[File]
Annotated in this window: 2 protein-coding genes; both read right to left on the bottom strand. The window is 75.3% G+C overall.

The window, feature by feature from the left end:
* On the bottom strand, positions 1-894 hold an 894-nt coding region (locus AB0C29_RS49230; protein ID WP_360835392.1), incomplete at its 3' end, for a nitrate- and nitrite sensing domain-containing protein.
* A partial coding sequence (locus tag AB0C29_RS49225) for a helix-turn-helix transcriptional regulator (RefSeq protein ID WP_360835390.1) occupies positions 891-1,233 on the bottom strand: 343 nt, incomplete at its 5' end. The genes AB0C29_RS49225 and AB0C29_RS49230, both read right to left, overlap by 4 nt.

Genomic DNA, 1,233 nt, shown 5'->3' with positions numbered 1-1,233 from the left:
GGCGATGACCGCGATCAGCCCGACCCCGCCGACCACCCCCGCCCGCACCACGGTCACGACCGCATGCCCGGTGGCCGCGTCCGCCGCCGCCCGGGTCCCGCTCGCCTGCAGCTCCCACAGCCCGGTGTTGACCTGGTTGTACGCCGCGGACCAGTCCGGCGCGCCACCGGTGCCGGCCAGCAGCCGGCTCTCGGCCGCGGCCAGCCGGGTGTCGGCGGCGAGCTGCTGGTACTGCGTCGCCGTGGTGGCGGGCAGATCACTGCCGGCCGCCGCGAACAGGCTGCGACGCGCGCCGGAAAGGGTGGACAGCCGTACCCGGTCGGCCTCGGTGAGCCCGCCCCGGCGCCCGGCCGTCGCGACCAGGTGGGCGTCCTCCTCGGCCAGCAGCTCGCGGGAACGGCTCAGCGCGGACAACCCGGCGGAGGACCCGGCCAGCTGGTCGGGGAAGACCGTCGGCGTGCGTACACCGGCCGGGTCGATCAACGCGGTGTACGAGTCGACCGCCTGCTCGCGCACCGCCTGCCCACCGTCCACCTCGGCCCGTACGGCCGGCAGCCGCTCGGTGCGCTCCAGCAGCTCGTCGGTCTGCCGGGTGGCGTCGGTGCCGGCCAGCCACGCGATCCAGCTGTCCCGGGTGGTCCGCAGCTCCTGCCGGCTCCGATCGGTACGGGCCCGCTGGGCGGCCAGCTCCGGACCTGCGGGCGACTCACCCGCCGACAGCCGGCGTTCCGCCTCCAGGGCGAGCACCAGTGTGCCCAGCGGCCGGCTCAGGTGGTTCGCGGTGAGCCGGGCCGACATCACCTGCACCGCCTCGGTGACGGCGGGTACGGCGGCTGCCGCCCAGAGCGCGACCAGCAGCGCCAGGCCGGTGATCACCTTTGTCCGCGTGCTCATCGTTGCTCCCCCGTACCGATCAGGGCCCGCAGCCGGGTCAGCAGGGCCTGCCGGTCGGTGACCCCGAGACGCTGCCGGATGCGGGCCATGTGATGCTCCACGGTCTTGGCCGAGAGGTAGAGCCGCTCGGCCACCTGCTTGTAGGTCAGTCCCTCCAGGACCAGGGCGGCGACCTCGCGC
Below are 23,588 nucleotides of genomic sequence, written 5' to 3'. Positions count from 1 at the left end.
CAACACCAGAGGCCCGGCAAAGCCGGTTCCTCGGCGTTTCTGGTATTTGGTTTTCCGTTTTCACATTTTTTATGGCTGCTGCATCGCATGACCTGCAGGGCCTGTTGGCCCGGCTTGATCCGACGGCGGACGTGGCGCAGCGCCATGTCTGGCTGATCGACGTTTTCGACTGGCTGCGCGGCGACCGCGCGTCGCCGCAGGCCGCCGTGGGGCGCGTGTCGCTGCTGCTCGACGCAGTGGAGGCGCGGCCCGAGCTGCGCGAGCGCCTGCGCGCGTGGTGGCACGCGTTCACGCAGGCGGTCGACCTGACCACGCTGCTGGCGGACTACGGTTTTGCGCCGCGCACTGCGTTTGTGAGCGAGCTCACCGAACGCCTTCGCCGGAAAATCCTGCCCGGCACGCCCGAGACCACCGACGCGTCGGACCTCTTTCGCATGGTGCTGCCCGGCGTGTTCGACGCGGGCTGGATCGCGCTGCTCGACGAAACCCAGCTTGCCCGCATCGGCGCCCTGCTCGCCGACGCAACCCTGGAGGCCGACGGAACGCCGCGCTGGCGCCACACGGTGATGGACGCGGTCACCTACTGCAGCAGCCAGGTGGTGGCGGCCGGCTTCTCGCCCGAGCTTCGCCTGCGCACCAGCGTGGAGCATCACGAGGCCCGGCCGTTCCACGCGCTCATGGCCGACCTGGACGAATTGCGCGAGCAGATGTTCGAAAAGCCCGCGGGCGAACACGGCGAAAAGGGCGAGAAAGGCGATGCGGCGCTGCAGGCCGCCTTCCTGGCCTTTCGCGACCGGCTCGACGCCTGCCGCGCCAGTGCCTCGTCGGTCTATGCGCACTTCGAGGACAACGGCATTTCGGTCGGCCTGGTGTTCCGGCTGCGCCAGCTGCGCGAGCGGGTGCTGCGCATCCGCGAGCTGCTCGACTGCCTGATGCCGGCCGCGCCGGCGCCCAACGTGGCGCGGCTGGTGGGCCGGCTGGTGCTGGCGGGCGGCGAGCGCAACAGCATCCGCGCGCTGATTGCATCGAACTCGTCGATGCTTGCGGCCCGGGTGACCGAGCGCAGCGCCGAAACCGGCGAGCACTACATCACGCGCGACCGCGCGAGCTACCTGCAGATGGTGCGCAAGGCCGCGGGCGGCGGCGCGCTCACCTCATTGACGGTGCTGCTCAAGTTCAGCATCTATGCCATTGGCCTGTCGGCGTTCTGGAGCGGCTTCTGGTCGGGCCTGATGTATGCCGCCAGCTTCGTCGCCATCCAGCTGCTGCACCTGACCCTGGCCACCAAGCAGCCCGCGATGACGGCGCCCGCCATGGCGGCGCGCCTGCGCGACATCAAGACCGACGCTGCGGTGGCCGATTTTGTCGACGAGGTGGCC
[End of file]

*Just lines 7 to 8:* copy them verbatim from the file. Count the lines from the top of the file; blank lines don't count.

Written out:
Below are 23,588 nucleotides of genomic sequence, written 5' to 3'. Positions count from 1 at the left end.
CAACACCAGAGGCCCGGCAAAGCCGGTTCCTCGGCGTTTCTGGTATTTGGTTTTCCGTTTTCACATTTTTTATGGCTGCTGCATCGCATGACCTGCAGGGCCTGTTGGCCCGGCTTGATCCGACGGCGGACGTGGCGCAGCGCCATGTCTGGCTGATCGACGTTTTCGACTGGCTGCGCGGCGACCGCGCGTCGCCGCAGGCCGCCGTGGGGCGCGTGTCGCTGCTGCTCGACGCAGTGGAGGCGCGGCCCGAGCTGCGCGAGCGCCTGCGCGCGTGGTGGCACGCGTTCACGCAGGCGGTCGACCTGACCACGCTGCTGGCGGACTACGGTTTTGCGCCGCGCACTGCGTTTGTGAGCGAGCTCACCGAACGCCTTCGCCGGAAAATCCTGCCCGGCACGCCCGAGACCACCGACGCGTCGGACCTCTTTCGCATGGTGCTGCCCGGCGTGTTCGACGCGGGCTGGATCGCGCTGCTCGACGAAACCCAGCTTGCCCGCATCGGCGCCCTGCTCGCCGACGCAACCCTGGAGGCCGACGGAACGCCGCGCTGGCGCCACACGGTGATGGACGCGGTCACCTACTGCAGCAGCCAGGTGGTGGCGGCCGGCTTCTCGCCCGAGCTTCGCCTGCGCACCAGCGTGGAGCATCACGAGGCCCGGCCGTTCCACGCGCTCATGGCCGACCTGGACGAATTGCGCGAGCAGATGTTCGAAAAGCCCGCGGGCGAACACGGCGAAAAGGGCGAGAAAGGCGATGCGGCGCTGCAGGCCGCCTTCCTGGCCTTTCGCGACCGGCTCGACGCCTGCCGCGCCAGTGCCTCGTCGGTCTATGCGCACTTCGAGGACAACGGCATTTCGGTCGGCCTGGTGTTCCGGCTGCGCCAGCTGCGCGAGCGGGTGCTGCGCATCCGCGAGCTGCTCGACTGCCTGATGCCGGCCGCGCCGGCGCCCAACGTGGCGCGGCTGGTGGGCCGGCTGGTGCTGGCGGGCGGCGAGCGCAACAGCATCCGCGCGCTGATTGCATCGAACTCGTCGATGCTTGCGGCCCGGGTGACCGAGCGCAGCGCCGAAACCGGCGAGCACTACATCACGCGCGACCGCGCGAGCTACCTGCAGATGGTGCGCAAGGCCGCGGGCGGCGGCGCGCTCACCTCATTGACGGTGCTGCTCAAGTTCAGCATCTATGCCATTGGCCTGTCGGCGTTCTGGAGCGGCTTCTGGTCGGGCCTGATGTATGCCGCCAGCTTCGTCGCCATCCAGCTGCTGCACCTGACCCTGGCCACCAAGCAGCCCGCGATGACGGCGCCCGCCATGGCGGCGCGCCTGCGCGACATCAAGACCGACGCTGCGGTGGCCGATTTTGTCGACGAGGTGGCC